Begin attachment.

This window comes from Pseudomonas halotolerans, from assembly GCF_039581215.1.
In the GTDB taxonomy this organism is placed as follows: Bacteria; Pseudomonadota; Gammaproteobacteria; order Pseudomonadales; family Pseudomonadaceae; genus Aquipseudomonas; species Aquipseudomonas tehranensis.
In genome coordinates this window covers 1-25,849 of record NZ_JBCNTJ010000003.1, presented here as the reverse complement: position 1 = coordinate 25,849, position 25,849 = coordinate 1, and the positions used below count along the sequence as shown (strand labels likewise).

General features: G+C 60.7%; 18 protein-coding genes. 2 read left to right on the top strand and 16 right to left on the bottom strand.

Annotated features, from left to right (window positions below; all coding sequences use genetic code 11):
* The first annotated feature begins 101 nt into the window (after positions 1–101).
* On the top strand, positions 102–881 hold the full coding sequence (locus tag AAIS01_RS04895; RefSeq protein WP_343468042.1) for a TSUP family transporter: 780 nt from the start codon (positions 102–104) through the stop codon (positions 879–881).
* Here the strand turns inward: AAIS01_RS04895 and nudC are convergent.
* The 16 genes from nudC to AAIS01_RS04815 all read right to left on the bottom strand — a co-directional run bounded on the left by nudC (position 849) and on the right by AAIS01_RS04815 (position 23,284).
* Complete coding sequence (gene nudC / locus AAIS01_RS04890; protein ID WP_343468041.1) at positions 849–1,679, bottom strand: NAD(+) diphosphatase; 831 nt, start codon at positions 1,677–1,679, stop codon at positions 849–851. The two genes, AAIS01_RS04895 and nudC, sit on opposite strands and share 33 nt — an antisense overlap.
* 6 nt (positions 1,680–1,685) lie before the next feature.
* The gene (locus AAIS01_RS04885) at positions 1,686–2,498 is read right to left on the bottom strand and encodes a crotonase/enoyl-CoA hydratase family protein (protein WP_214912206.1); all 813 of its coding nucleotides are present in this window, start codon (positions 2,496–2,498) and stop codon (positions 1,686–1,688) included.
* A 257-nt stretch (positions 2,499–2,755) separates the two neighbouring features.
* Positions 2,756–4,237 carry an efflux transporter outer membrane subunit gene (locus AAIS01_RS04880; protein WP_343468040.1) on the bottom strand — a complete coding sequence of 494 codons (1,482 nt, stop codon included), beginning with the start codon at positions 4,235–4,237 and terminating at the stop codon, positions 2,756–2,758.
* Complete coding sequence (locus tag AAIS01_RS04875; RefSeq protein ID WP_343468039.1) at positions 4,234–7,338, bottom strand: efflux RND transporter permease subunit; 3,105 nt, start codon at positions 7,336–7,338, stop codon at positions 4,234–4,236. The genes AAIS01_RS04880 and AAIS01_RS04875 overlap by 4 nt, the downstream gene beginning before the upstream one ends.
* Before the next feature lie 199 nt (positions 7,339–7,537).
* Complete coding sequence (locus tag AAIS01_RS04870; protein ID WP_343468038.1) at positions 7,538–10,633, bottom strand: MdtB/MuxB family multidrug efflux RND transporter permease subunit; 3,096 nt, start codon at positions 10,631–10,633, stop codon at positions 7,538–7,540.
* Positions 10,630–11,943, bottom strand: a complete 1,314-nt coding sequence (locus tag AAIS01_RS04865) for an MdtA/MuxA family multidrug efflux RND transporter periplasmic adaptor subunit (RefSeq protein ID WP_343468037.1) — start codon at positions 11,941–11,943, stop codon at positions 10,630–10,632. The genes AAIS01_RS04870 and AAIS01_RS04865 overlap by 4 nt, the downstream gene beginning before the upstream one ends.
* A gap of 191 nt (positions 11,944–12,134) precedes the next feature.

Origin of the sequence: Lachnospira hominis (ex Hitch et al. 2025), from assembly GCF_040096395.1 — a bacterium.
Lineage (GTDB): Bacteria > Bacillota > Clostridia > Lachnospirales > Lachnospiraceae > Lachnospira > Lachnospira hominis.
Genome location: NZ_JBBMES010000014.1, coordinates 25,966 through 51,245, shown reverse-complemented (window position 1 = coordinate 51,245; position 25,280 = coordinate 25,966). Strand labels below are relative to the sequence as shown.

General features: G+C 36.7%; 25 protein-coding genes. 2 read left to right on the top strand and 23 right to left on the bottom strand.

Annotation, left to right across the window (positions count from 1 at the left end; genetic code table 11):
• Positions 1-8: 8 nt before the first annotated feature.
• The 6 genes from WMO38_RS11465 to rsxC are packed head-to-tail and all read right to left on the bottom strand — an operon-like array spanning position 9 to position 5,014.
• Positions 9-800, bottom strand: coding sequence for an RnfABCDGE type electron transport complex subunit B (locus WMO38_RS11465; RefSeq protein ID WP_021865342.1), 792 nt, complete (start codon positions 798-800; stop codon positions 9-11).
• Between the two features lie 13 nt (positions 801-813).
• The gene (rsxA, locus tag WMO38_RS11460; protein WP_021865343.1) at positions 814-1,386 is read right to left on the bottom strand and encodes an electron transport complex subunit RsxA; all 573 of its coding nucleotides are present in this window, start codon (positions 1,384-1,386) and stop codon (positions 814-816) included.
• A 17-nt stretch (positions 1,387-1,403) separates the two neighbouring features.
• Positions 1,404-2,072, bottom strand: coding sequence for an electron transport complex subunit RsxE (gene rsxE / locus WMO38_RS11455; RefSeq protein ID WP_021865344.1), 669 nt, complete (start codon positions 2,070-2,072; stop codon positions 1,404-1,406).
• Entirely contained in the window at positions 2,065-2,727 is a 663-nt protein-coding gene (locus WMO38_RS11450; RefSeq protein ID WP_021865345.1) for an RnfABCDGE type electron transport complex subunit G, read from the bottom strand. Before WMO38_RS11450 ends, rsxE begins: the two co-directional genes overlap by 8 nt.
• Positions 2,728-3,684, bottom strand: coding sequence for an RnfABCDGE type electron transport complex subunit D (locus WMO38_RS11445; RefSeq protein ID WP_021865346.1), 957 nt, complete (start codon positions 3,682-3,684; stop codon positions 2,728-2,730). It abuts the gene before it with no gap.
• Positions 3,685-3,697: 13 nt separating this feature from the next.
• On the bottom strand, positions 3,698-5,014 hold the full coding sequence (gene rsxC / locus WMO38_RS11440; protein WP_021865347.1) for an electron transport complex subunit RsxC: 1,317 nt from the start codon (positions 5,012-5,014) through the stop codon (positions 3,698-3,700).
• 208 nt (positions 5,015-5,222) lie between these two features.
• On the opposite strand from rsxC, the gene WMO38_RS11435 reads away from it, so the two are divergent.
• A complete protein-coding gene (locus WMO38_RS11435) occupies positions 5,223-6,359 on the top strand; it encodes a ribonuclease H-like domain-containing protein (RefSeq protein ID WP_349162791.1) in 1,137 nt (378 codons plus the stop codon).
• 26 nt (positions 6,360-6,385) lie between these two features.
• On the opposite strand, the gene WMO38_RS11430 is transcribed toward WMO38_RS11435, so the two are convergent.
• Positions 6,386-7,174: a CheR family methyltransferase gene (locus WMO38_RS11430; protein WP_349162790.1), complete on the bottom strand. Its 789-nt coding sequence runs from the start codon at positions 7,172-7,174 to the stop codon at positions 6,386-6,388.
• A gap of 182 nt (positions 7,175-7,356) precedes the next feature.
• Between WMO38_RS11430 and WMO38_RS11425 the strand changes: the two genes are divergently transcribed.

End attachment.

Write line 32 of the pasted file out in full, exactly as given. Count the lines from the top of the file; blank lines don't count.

• Entirely contained in the window at positions 2,065-2,727 is a 663-nt protein-coding gene (locus WMO38_RS11450; RefSeq protein ID WP_021865345.1) for an RnfABCDGE type electron transport complex subunit G, read from the bottom strand. Before WMO38_RS11450 ends, rsxE begins: the two co-directional genes overlap by 8 nt.